11

The answer is that uniswap is a set of Smart Contract running on the Ethereum platform and thus requires gas in order to execute any functions. Meaning that when you swap token A for token B or token C it is more or less the same function that is being called in order to perform the necessary logic of matching buyers and sellers. This is only an issue (such ...


10

I believe you're searching for logic in a place where it does not exist. Burning tokens before token "launch" is actually a shitcoin trend which makes zero sense and in general something doesn't have to make sense if everyone does it. Burning tokens which are not backed up by any kind of liquidity is useless. Shitcoins cannot offer much in the way ...


7

It's an effective form of marketing. From a mathematical point of view burning tokens on deployment is the same as never creating those tokens at all, but from a marketing perspective: It creates the headline of "We burned x% of tokens" with the implied, but not actually true implication: smaller supply -> higher price It makes the "...


6

How does uniswap creator take profit? Uniswap itself made $11 million in their Series A funding round. (See here.) I believe they currently use this as their source of funds for operating and development. However, the Uniswap contracts - at least in v2, I'm assuming also for v3 - do have a mechanism to take a fee from each trade. In the Whitepaper, section ...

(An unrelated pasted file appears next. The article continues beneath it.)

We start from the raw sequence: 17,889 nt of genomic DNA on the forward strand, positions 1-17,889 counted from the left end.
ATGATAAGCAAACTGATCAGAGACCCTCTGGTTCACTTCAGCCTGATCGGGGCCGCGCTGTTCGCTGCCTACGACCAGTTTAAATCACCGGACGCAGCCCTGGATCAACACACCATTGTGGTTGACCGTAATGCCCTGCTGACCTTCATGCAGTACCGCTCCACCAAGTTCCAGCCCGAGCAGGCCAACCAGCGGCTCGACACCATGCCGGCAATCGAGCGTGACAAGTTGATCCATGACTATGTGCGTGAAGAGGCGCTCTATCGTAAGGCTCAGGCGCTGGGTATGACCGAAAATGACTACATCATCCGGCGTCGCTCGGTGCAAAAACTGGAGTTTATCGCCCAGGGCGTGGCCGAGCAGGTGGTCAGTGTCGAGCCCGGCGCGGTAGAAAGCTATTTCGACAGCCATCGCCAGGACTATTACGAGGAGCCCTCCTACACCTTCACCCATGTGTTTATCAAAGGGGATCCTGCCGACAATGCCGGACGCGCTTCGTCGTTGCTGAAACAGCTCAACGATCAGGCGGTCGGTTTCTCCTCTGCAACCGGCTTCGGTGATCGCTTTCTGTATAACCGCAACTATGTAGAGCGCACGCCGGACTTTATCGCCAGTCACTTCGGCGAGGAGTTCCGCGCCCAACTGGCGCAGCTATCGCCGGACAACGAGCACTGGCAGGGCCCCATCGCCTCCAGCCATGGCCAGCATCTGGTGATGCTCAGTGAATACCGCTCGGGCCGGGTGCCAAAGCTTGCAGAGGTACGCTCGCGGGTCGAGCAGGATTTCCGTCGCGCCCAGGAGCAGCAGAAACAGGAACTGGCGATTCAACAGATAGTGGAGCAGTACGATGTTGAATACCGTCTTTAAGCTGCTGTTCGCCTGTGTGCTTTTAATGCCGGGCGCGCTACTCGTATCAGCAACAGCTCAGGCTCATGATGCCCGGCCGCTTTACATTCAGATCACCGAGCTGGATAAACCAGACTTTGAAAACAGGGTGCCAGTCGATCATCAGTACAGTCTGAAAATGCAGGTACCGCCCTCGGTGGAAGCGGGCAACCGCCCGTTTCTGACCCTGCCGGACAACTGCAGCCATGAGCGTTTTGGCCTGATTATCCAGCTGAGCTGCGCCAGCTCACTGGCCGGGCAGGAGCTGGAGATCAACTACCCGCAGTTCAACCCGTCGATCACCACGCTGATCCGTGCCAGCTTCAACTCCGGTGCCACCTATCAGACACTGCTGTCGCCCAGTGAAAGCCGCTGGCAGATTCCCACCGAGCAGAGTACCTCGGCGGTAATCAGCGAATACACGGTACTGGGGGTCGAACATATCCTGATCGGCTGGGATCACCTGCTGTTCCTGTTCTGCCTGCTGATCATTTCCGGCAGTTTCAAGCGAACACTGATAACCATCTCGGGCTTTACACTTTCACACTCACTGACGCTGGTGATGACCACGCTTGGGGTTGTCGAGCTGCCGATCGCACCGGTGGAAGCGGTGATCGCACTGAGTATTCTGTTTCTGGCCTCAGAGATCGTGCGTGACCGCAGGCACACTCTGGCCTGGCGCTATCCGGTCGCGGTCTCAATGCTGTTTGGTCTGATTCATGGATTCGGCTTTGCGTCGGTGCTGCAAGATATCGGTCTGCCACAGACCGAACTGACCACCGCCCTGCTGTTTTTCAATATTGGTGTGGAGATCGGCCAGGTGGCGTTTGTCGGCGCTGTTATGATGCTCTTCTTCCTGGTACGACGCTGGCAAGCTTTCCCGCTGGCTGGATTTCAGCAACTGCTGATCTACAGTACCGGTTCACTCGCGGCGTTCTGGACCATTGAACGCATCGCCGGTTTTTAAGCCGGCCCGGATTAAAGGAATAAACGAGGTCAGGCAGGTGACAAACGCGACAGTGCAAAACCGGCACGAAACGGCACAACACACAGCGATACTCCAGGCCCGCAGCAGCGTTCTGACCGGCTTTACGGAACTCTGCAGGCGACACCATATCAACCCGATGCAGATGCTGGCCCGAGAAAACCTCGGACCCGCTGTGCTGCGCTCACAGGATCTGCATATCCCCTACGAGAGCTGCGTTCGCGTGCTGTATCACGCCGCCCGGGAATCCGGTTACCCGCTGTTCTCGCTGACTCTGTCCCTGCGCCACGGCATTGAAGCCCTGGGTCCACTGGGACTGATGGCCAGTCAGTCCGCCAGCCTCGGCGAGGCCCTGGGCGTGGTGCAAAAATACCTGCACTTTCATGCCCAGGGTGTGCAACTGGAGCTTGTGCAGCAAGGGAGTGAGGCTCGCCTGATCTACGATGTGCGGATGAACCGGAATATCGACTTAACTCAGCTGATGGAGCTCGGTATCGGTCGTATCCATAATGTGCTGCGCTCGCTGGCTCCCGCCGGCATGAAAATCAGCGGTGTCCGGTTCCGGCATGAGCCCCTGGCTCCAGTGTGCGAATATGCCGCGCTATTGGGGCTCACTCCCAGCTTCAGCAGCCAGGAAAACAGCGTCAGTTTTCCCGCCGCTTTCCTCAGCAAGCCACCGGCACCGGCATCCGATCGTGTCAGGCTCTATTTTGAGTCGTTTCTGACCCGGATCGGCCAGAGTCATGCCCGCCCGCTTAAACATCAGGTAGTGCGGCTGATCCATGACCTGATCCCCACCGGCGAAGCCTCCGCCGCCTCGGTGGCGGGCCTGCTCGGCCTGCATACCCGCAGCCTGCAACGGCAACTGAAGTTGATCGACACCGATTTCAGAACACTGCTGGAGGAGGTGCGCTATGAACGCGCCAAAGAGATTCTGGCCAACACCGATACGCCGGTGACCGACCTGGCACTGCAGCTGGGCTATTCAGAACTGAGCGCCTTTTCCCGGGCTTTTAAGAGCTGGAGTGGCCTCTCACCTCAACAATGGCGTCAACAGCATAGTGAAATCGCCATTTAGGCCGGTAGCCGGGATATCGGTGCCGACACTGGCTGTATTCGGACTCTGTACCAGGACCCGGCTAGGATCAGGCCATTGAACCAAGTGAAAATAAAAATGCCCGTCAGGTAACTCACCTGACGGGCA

5

LP Token is just one name for the tokens you get, when you provide liquidity to a pool/pair, they may have other names, depending on where you read about them. Uniswap tokens are something different, they allow you to vote on some things related to the future of Uniswap. They are listed at Coinmarketcap (currently #8) and may be traded at some Exchanges. The ...


3

Well, after some research I can answer my question. I was indeed right, treasury fee is 1/6 (16.6%) of the total fee. Precisely, the code for this formula is in the core repository: code unction _mintFee(uint112 _reserve0, uint112 _reserve1) private returns (bool feeOn) { address feeTo = IShuttleFactory(factory).feeTo(); feeOn = feeTo != ...


3

As you mentioned it seems they have a particular way of doing things, and I am not too familiar with Mdex, but I have worked with Uniswap's sub-graph implementation. This isn't necessarily a solution to your question but may help you get there. After looking into https://info.mdex.com I spotted that they use a similar approach to Uniswap's sub-graph. They ...


3

A DEX essentially allows you to swap tokens and create liquidity pools, which means that you don't create (mint) new tokens in general. Only if the DEX has the possibility of staking, then you may create LP tokens (Liquidity Pool tokens) and send them to the stakers in exchange of their standard tokens. If the contract is verified in etherscan.io, you can ...


3

You'll first need the address of the contract for the pair whose price(s) you want to access. Two ways to do this: Find the addresses of the two tokens separately, and feed them into the UniswapV2Factory contract to get the address of the pair's contract; or... Go to Uniswap, enter the two tokens into the usual interface, then visit the "View Pair ...


3